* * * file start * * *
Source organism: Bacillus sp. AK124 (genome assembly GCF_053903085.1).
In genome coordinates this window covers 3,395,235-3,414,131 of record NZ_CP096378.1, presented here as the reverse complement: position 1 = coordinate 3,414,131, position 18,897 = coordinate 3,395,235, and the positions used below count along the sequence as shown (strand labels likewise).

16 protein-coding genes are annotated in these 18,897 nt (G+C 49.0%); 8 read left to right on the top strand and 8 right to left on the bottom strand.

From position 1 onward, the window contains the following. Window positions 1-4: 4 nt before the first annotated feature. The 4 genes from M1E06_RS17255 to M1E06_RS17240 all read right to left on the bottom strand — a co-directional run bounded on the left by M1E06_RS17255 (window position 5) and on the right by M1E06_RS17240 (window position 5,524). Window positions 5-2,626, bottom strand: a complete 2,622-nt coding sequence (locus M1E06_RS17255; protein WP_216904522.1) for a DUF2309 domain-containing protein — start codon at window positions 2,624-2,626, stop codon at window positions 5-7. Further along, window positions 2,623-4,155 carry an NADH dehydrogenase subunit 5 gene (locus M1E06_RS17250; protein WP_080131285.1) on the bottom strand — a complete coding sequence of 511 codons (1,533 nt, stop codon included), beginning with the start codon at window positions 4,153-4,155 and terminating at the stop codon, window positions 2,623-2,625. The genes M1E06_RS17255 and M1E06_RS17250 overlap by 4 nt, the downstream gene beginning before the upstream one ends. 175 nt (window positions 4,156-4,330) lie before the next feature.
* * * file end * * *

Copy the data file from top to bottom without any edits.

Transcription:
Source organism: Bacillus sp. AK124 (genome assembly GCF_053903085.1).
In genome coordinates this window covers 3,395,235-3,414,131 of record NZ_CP096378.1, presented here as the reverse complement: position 1 = coordinate 3,414,131, position 18,897 = coordinate 3,395,235, and the positions used below count along the sequence as shown (strand labels likewise).

16 protein-coding genes are annotated in these 18,897 nt (G+C 49.0%); 8 read left to right on the top strand and 8 right to left on the bottom strand.

From position 1 onward, the window contains the following. Window positions 1-4: 4 nt before the first annotated feature. The 4 genes from M1E06_RS17255 to M1E06_RS17240 all read right to left on the bottom strand — a co-directional run bounded on the left by M1E06_RS17255 (window position 5) and on the right by M1E06_RS17240 (window position 5,524). Window positions 5-2,626, bottom strand: a complete 2,622-nt coding sequence (locus M1E06_RS17255; protein WP_216904522.1) for a DUF2309 domain-containing protein — start codon at window positions 2,624-2,626, stop codon at window positions 5-7. Further along, window positions 2,623-4,155 carry an NADH dehydrogenase subunit 5 gene (locus M1E06_RS17250; protein WP_080131285.1) on the bottom strand — a complete coding sequence of 511 codons (1,533 nt, stop codon included), beginning with the start codon at window positions 4,153-4,155 and terminating at the stop codon, window positions 2,623-2,625. The genes M1E06_RS17255 and M1E06_RS17250 overlap by 4 nt, the downstream gene beginning before the upstream one ends. 175 nt (window positions 4,156-4,330) lie before the next feature.